Web Form Security and the Middle Man
By Pete Freitag
A friend of mine, Matt Finn, was telling me about a security issue he realized recently. Although this issue is somewhat hard to exploit (you have to do a man in the middle type of attack) resolving it requires both web developers and end users to break bad habits, and web browsers to get a bit smarter.
Here's the notion of the attack:
- The attacker gains access to a router, or is able to route traffic through their machine. This could be a major internet router, or the wifi router at the local coffee shop.
- Bob is at the coffee shop and needs to check his bank account, so he types in: www.bobsbanking.com
- Bob's Banking server returns the bank homepage with a login form. The login form redirects to a secure HTTPS address.
- Before the response is sent to Bob's computer, the attacker changes the response such that the form action submits to the un-secured http://www.bobsbanking.com/login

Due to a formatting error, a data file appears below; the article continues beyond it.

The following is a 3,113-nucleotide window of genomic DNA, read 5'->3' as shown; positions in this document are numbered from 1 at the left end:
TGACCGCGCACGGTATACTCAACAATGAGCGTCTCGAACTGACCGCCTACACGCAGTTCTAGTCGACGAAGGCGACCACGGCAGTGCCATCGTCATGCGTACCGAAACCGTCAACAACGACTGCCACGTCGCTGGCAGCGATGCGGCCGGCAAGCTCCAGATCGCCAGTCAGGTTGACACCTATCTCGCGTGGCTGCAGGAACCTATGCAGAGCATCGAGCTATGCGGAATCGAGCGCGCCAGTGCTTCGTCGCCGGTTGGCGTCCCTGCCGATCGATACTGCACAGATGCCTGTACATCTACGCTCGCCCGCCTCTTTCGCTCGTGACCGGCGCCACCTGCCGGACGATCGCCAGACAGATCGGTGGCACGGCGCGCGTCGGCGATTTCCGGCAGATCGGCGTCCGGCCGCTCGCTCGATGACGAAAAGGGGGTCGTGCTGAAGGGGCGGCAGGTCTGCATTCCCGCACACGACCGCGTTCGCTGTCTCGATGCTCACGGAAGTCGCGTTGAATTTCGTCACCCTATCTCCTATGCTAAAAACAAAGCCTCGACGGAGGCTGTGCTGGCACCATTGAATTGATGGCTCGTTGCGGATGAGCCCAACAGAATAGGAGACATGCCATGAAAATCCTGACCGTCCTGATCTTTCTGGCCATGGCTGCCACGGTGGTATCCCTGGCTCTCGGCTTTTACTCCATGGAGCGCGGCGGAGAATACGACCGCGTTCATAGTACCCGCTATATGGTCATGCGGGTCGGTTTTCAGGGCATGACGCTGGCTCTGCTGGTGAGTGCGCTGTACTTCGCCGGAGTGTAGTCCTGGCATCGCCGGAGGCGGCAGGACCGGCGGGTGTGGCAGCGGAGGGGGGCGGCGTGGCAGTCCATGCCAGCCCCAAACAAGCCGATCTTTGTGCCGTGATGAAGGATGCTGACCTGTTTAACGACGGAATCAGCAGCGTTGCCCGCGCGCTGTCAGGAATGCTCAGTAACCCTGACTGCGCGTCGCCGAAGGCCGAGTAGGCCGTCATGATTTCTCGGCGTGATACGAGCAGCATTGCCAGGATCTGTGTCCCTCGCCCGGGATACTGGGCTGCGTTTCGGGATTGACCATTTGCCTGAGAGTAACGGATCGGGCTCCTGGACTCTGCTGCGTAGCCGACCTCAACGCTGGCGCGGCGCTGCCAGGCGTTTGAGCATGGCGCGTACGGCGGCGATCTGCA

- Bob enters his username and password, and submits his credentials unencrypted over the network.
- The attacker steals bob's credentials, and redirects him to the correct HTTPS address where bob can view his account, and has no idea that his account was just stolen.
The lesson for web developers
Don't put forms that ask for sensitive information on pages that are not secured. How are the users supposed to know that the form action is secure? Do you expect them to view source?
The lesson for web users
Don't EVER enter your sensitive information on a form that does not reside on a HTTPS page. You don't know if the contents of the page were modified in transit by a man in the middle.
How browsers can help
It is really not up to the browser to solve this problem, but they could make things a lot better by indicating that the form action is secure. This could be done by changing the icon as Chris Shiflett had suggested.
Update: This type of attack is called a HTTPS stripping attack, and we now have Strict-Transport-Security to address this.
Web Form Security and the Middle Man was first published on May 17, 2006.
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